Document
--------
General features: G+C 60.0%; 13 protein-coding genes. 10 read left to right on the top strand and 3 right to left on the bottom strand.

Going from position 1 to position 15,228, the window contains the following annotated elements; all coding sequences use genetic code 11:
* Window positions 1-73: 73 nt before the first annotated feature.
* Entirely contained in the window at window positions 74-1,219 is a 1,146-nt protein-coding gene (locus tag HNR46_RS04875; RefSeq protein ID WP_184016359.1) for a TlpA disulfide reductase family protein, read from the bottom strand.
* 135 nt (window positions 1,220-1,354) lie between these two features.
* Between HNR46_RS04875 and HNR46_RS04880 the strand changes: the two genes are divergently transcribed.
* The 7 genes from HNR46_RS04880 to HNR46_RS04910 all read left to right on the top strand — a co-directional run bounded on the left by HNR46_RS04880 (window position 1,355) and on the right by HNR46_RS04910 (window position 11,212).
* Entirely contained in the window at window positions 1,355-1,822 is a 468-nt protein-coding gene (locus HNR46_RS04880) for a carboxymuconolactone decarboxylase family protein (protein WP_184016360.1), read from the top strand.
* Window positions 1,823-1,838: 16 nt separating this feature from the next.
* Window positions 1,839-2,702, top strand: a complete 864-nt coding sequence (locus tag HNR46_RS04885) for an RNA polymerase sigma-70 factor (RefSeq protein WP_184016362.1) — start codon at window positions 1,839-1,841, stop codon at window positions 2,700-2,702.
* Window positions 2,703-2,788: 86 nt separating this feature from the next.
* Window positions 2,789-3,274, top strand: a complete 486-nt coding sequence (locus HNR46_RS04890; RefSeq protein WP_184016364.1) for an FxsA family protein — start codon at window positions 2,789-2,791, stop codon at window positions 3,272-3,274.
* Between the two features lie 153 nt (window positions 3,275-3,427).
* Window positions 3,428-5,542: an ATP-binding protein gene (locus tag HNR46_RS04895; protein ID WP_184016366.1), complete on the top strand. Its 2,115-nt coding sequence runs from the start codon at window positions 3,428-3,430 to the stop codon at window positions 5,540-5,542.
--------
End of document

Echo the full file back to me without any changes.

General features: G+C 60.0%; 13 protein-coding genes. 10 read left to right on the top strand and 3 right to left on the bottom strand.

Going from position 1 to position 15,228, the window contains the following annotated elements; all coding sequences use genetic code 11:
* Window positions 1-73: 73 nt before the first annotated feature.
* Entirely contained in the window at window positions 74-1,219 is a 1,146-nt protein-coding gene (locus tag HNR46_RS04875; RefSeq protein ID WP_184016359.1) for a TlpA disulfide reductase family protein, read from the bottom strand.
* 135 nt (window positions 1,220-1,354) lie between these two features.
* Between HNR46_RS04875 and HNR46_RS04880 the strand changes: the two genes are divergently transcribed.
* The 7 genes from HNR46_RS04880 to HNR46_RS04910 all read left to right on the top strand — a co-directional run bounded on the left by HNR46_RS04880 (window position 1,355) and on the right by HNR46_RS04910 (window position 11,212).
* Entirely contained in the window at window positions 1,355-1,822 is a 468-nt protein-coding gene (locus HNR46_RS04880) for a carboxymuconolactone decarboxylase family protein (protein WP_184016360.1), read from the top strand.
* Window positions 1,823-1,838: 16 nt separating this feature from the next.
* Window positions 1,839-2,702, top strand: a complete 864-nt coding sequence (locus tag HNR46_RS04885) for an RNA polymerase sigma-70 factor (RefSeq protein WP_184016362.1) — start codon at window positions 1,839-1,841, stop codon at window positions 2,700-2,702.
* Window positions 2,703-2,788: 86 nt separating this feature from the next.
* Window positions 2,789-3,274, top strand: a complete 486-nt coding sequence (locus HNR46_RS04890; RefSeq protein WP_184016364.1) for an FxsA family protein — start codon at window positions 2,789-2,791, stop codon at window positions 3,272-3,274.
* Between the two features lie 153 nt (window positions 3,275-3,427).
* Window positions 3,428-5,542: an ATP-binding protein gene (locus tag HNR46_RS04895; protein ID WP_184016366.1), complete on the top strand. Its 2,115-nt coding sequence runs from the start codon at window positions 3,428-3,430 to the stop codon at window positions 5,540-5,542.